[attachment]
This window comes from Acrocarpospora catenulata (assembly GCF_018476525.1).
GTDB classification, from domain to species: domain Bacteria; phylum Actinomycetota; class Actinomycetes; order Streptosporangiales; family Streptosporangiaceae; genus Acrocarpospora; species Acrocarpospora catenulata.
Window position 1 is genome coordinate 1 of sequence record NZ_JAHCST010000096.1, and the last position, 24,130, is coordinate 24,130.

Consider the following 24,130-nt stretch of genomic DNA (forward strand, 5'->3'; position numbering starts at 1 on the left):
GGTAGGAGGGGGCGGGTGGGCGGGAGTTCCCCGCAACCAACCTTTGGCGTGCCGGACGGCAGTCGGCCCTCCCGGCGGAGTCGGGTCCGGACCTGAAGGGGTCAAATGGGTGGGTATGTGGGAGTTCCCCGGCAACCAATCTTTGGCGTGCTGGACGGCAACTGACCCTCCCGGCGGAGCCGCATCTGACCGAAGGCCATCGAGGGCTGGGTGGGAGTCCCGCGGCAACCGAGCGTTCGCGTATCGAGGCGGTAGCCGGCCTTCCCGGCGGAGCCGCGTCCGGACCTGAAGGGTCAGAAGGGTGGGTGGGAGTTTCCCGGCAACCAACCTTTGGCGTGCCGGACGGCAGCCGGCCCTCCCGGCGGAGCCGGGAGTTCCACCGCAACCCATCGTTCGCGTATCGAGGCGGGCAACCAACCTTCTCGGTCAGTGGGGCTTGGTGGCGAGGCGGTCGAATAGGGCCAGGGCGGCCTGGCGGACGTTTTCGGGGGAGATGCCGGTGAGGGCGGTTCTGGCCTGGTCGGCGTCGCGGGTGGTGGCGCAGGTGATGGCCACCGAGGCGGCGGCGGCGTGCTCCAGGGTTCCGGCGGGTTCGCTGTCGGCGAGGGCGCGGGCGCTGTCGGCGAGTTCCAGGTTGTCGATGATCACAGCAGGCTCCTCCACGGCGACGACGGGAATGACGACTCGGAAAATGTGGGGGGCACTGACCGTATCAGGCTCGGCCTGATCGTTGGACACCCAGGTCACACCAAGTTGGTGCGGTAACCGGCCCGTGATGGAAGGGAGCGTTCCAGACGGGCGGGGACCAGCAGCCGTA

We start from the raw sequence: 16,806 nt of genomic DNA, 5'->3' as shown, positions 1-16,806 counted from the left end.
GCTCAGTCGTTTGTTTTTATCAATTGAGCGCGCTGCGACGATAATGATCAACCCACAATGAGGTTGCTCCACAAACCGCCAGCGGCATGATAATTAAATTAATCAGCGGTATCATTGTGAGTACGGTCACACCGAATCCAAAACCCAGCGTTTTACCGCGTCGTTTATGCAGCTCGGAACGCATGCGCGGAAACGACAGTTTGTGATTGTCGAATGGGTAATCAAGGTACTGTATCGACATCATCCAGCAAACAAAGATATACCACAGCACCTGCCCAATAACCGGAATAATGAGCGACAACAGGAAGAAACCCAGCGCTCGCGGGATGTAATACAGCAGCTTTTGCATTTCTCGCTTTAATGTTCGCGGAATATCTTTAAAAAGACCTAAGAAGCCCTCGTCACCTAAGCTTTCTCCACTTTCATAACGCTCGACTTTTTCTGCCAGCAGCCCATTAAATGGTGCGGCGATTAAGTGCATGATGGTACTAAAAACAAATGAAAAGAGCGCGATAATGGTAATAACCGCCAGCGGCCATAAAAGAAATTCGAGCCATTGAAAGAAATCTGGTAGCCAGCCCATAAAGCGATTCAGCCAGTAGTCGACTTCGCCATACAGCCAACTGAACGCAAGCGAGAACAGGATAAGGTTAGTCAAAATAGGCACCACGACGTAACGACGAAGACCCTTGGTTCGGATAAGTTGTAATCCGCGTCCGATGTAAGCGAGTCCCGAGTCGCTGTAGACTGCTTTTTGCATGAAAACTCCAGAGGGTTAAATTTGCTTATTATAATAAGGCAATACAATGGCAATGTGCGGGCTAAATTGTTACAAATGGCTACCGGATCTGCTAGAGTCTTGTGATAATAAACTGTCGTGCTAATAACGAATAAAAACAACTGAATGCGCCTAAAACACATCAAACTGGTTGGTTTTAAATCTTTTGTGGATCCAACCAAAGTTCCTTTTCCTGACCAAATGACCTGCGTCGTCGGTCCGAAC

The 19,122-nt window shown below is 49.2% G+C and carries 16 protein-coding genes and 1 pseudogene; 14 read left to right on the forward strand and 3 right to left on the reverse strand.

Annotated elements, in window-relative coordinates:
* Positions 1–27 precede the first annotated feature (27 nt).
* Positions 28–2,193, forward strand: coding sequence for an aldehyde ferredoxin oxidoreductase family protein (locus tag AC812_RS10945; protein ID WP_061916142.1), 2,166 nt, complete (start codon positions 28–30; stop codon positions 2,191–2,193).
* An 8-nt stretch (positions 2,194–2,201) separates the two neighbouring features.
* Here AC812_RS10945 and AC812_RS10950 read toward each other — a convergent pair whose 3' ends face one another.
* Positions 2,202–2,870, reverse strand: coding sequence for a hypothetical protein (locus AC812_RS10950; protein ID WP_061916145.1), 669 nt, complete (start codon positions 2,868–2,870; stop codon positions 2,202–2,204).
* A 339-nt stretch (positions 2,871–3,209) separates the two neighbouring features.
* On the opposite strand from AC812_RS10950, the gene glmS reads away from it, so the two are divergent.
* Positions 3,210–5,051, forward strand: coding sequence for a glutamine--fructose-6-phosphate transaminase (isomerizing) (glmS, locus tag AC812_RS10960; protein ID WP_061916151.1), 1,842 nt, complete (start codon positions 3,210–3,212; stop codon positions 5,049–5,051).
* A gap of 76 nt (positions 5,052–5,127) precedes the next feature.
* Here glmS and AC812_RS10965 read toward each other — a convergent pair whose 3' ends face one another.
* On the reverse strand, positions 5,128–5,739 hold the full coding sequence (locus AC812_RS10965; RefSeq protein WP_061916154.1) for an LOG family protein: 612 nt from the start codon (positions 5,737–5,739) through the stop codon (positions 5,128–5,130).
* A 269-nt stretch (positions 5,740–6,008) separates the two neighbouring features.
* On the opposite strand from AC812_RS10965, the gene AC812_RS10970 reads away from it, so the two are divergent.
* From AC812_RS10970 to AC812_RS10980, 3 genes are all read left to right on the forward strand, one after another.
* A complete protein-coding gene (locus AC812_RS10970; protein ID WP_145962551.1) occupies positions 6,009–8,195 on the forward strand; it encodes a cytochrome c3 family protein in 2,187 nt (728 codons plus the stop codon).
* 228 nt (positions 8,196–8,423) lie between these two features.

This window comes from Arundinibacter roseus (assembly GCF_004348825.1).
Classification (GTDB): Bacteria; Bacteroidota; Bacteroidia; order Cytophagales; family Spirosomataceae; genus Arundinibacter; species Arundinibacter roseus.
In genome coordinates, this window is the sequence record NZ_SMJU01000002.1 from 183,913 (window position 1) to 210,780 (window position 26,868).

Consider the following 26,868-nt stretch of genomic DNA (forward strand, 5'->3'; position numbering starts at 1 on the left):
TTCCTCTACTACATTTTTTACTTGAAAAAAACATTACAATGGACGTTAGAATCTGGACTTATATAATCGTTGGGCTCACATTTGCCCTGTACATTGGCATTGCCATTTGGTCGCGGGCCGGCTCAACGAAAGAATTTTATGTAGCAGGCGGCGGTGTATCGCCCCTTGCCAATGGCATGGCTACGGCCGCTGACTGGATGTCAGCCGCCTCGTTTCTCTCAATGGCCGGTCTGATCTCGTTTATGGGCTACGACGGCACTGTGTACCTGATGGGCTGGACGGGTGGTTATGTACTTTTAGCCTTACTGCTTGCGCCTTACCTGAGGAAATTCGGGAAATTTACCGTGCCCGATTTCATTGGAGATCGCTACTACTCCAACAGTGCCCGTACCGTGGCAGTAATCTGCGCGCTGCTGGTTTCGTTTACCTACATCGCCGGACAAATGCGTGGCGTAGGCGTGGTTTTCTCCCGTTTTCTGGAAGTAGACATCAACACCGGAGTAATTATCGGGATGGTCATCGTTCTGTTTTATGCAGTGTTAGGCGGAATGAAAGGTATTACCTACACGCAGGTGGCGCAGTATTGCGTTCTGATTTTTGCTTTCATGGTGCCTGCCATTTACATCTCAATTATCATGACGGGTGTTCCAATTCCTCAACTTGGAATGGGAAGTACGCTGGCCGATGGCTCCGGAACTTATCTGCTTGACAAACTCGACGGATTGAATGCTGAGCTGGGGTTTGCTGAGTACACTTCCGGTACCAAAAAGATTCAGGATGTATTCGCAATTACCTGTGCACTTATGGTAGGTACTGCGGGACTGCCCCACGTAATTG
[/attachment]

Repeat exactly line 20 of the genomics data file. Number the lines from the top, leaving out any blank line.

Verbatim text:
* On the reverse strand, positions 5,128–5,739 hold the full coding sequence (locus AC812_RS10965; RefSeq protein WP_061916154.1) for an LOG family protein: 612 nt from the start codon (positions 5,737–5,739) through the stop codon (positions 5,128–5,130).